Evidence-based therapies to reduce atherosclerotic cardiovascular disease risk in adults with type 2 diabetes are underused in clinical practice.
To assess the effect of a coordinated, multifaceted intervention of assessment, education, and feedback vs usual care on the proportion of adults with type 2 diabetes and atherosclerotic cardiovascular disease prescribed all 3 groups of recommended, evidence-based therapies (high-intensity statins, angiotensin-converting enzyme inhibitors [ACEIs] or angiotensin receptor blockers [ARBs], and sodium-glucose cotransporter 2 [SGLT2] inhibitors and/or glucagon-like peptide 1 receptor agonists [GLP-1RAs]).
Design, setting, and participants:
Cluster randomized clinical trial with 43 US cardiology clinics recruiting participants from July 2019 through May 2022 and follow-up through December 2022. The participants were adults with type 2 diabetes and atherosclerotic cardiovascular disease not already taking all 3 groups of evidence-based therapies.
Assessing local barriers, developing care pathways, coordinating care, educating clinicians, reporting data back to the clinics, and providing tools for participants (n = 459) vs usual care per practice guidelines (n = 590).
Main outcomes and measures:
The primary outcome was the proportion of participants prescribed all 3 groups of recommended therapies at 6 to 12 months after enrollment. The secondary outcomes included changes in atherosclerotic cardiovascular disease risk factors and a composite outcome of all-cause death or hospitalization for myocardial infarction, stroke, decompensated heart failure, or urgent revascularization (the trial was not powered to show these differences).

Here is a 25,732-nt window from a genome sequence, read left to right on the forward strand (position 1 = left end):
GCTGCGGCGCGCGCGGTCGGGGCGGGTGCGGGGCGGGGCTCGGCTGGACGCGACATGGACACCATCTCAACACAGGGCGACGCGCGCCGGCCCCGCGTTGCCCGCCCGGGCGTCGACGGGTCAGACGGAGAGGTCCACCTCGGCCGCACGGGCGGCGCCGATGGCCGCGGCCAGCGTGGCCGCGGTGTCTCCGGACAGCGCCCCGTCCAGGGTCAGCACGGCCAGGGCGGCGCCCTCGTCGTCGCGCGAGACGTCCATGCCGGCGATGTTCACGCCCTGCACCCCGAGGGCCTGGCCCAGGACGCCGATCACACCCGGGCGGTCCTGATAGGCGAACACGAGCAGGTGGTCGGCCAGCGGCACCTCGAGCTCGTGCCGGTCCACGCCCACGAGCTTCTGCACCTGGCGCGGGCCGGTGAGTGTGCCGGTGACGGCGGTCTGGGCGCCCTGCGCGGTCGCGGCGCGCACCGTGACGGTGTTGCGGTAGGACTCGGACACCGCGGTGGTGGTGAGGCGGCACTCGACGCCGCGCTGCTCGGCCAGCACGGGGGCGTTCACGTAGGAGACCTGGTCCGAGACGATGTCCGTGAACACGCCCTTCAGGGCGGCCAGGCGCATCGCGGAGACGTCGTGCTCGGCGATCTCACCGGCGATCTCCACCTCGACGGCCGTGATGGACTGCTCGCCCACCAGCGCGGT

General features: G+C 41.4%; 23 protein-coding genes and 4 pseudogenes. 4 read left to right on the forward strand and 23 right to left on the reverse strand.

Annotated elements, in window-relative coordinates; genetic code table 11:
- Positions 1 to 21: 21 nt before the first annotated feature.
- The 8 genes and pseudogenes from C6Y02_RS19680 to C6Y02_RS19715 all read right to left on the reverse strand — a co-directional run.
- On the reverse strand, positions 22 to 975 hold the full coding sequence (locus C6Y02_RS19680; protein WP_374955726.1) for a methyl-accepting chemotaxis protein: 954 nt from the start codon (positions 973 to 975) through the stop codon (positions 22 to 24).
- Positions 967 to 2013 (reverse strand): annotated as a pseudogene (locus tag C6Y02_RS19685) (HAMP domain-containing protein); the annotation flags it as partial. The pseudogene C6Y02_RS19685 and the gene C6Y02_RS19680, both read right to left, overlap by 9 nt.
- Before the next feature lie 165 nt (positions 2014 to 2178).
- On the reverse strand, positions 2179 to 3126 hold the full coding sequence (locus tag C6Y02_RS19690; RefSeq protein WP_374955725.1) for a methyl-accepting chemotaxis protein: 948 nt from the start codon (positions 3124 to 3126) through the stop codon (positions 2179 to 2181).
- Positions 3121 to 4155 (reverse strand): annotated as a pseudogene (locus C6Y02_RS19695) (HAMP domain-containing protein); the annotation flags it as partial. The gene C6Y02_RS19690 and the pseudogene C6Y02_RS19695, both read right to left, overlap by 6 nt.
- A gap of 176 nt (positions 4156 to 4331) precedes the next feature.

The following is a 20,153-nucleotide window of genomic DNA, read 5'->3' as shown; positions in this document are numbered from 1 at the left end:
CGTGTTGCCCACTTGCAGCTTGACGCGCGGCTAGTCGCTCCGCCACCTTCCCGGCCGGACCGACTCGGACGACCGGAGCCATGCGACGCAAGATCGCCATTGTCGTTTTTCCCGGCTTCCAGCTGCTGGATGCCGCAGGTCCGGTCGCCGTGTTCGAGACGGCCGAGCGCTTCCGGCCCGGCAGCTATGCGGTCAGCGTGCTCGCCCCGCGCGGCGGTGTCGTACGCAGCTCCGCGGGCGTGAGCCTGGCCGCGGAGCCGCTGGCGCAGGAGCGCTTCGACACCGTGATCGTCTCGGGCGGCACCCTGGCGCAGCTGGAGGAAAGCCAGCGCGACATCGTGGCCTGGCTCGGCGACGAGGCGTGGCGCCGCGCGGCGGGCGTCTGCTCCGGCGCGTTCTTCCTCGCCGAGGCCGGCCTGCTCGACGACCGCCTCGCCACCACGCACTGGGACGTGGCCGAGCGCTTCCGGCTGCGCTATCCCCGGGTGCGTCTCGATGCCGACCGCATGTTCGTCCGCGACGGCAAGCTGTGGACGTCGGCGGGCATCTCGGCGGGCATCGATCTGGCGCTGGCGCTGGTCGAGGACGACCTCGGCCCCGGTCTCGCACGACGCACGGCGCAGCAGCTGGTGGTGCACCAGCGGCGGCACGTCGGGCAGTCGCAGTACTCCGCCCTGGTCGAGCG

Of 1049 participants enrolled (459 at 20 intervention clinics and 590 at 23 usual care clinics), the median age was 70 years and there were 338 women (32.2%), 173 Black participants (16.5%), and 90 Hispanic participants (8.6%). At the last follow-up visit (12 months for 97.3% of participants), those in the intervention group were more likely to be prescribed all 3 therapies (173/457 [37.9%]) vs the usual care group (85/588 [14.5%]), which is a difference of 23.4% (adjusted odds ratio [OR], 4.38 [95% CI, 2.49 to 7.71]; P < .001) and were more likely to be prescribed each of the 3 therapies (change from baseline in high-intensity statins from 66.5% to 70.7% for intervention vs from 58.2% to 56.8% for usual care [adjusted OR, 1.73; 95% CI, 1.06-2.83]; ACEIs or ARBs: from 75.1% to 81.4% for intervention vs from 69.6% to 68.4% for usual care [adjusted OR, 1.82; 95% CI, 1.14-2.91]; SGLT2 inhibitors and/or GLP-1RAs: from 12.3% to 60.4% for intervention vs from 14.5% to 35.5% for usual care [adjusted OR, 3.11; 95% CI, 2.08-4.64]). The intervention was not associated with changes in atherosclerotic cardiovascular disease risk factors. The composite secondary outcome occurred in 23 of 457 participants (5%) in the intervention group vs 40 of 588 participants (6.8%) in the usual care group (adjusted hazard ratio, 0.79 [95% CI, 0.46 to 1.33]).
Conclusions and relevance:
A coordinated, multifaceted intervention increased prescription of 3 groups of evidence-based therapies in adults with type 2 diabetes and atherosclerotic cardiovascular disease.
ClinicalTrials.gov Identifier: NCT03936660.